Children are always busy, even when they don’t look it.
The ability to toggle between directed attention and free-form attention improves with practice, making the brain most effective. The brain can snap to attention when necessary and then downshift to deliberate rest mode whenever possible in order to maximize mental alertness, process information, and bring forward that knowledge to apply to the next attentive time.
These ideas are supported in the findings from a series of studies performed by Columbia University researchers, who partnered with schools to trial an unstructured play-based curriculum for students ranging from 4 to 13 years. The researchers wanted to see what would happen if schools gave students a break from intense learning by injecting a play-based (i.e., downtime) curriculum. In a classic case of “less is more,” the students showed significant improvements in attentional skills and cognitive functioning after the play curriculum, compared to having a full day of traditional academic classes. Attention is built through rest and play.
When parents seek my advice about what activities their child should be doing, they’re often surprised when I pare down their proposed list and prescribe free time during the week for good goofing off. It’s not that kids aren’t paying attention during this time, it’s that their attention has shifted within. Important things are going on in there. Even adults can only pay attention for about 20 minutes at a time before getting less effective. When a child has finished her math homework and is taking time between assignments to make a smoothie or read a chapter in a book, or when he comes home after school and blows off steam by shooting baskets in the backyard for an hour before starting his homework, the brain is still processing information very effectively. It’s sorting through what it’s taken in, attaching emotional meaning to it, cementing it in memory, and integrating it into the individual’s core self. It’s all part of building a child’s identity, about learning who they are apart from what they do.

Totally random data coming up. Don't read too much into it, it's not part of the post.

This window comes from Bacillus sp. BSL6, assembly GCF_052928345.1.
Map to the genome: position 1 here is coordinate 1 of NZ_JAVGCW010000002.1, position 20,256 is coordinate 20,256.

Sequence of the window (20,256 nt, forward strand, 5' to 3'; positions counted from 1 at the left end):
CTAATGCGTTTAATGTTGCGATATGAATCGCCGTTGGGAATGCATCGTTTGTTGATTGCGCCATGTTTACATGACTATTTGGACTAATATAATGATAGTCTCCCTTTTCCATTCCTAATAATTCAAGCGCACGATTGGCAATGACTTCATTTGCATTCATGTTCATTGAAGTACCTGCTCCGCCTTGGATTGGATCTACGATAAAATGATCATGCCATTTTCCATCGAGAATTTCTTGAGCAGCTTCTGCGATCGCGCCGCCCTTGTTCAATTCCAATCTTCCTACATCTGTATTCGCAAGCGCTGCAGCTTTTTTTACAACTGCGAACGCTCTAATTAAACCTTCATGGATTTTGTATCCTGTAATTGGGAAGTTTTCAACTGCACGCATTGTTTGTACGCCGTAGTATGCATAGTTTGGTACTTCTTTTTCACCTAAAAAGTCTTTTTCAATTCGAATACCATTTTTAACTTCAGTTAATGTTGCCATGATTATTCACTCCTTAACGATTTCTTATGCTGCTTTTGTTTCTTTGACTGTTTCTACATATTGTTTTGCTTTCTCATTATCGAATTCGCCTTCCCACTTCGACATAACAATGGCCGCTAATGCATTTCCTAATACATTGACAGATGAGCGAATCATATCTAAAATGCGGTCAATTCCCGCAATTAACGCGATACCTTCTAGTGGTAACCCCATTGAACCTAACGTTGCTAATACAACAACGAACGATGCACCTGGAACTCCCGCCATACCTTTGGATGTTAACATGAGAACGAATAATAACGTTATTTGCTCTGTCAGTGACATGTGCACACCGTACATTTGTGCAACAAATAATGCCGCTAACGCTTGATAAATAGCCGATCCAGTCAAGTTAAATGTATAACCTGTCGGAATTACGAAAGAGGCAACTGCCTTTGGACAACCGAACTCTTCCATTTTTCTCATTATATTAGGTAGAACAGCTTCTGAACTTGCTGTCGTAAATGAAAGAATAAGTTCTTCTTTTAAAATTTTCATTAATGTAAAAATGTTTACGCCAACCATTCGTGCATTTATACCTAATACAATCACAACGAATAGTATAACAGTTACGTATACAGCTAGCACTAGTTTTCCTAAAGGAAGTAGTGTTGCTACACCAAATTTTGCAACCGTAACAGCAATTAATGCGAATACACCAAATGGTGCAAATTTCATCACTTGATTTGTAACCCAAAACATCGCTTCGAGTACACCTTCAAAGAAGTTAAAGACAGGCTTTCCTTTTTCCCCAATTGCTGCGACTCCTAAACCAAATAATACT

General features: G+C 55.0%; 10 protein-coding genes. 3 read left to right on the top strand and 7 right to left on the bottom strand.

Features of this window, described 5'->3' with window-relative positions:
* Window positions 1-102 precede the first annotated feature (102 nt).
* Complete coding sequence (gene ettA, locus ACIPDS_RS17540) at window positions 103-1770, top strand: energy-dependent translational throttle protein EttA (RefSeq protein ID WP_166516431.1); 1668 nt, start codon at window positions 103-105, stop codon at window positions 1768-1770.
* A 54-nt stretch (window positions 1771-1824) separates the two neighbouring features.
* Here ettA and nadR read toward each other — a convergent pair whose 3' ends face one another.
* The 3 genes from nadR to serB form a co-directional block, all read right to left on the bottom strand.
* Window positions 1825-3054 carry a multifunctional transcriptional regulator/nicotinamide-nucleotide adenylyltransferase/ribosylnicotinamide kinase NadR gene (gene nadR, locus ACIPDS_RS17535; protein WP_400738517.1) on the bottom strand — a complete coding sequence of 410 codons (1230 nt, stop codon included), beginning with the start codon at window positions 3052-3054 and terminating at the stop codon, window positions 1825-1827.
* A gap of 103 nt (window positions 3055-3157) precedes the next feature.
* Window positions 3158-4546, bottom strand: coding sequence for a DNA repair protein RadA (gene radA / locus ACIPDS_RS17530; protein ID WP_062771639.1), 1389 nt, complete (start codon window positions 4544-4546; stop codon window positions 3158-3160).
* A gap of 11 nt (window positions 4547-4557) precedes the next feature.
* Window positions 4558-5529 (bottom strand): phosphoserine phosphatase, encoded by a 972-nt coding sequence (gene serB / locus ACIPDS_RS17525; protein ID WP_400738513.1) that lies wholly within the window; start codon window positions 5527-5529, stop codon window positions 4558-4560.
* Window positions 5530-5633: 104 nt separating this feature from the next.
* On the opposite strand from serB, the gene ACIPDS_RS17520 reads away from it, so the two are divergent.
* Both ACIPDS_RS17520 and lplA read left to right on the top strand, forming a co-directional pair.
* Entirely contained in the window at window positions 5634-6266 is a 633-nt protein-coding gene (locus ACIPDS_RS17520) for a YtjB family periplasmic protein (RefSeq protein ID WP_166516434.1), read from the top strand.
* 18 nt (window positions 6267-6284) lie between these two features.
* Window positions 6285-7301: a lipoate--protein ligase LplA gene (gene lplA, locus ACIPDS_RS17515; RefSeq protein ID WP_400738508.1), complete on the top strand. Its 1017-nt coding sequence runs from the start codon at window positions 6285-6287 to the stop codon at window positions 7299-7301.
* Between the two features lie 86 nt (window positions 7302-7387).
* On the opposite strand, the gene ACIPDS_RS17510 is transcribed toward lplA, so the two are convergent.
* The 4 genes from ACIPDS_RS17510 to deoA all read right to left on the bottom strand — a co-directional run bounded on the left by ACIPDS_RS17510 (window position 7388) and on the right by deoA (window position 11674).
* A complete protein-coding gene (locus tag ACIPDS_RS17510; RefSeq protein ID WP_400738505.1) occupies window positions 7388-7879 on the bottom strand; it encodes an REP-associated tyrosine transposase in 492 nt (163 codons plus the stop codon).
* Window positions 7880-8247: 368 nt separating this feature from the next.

Smart strength-based parenting means holding firm against the pressure to constantly schedule kids so they look busy on the outside. Children are always busy, even when they don’t look it. Letting a child press the pause button allows her to reboot her attentional resources and come back strong to continue building her strengths. Good goofing off is as an important part of a child becoming who they are.
What constitutes good goofing off for kids? Anything that allows them to have softly focused inward attention. The key is that it’s not about performance. Good goofing off is not texting or talking on the phone, which pulls a child into the external world (one study found reduced empathic responses after just asking study participants—teens and young adults—to describe and draw an image of their cell phone!). It’s about giving a child’s brain the chance to reboot and come back sharper and more attentive when the time arrives.
This philosophy or concept guides the child development considerations of the Akaba Model at Steppingstone School. It is manifested in the enrichment stations which are available for students throughout the morning studies. It includes free choice activities such as the bosu balls, board games, art station, fussball, Orff Instruments, and sofas for reading and for sensory change.
At home, this might take the form of a snack & play break of 20-30 minutes before starting homework or unfinished assignments.
…Kiyo A. Morse, Head of Steppingstone School (08-11-17)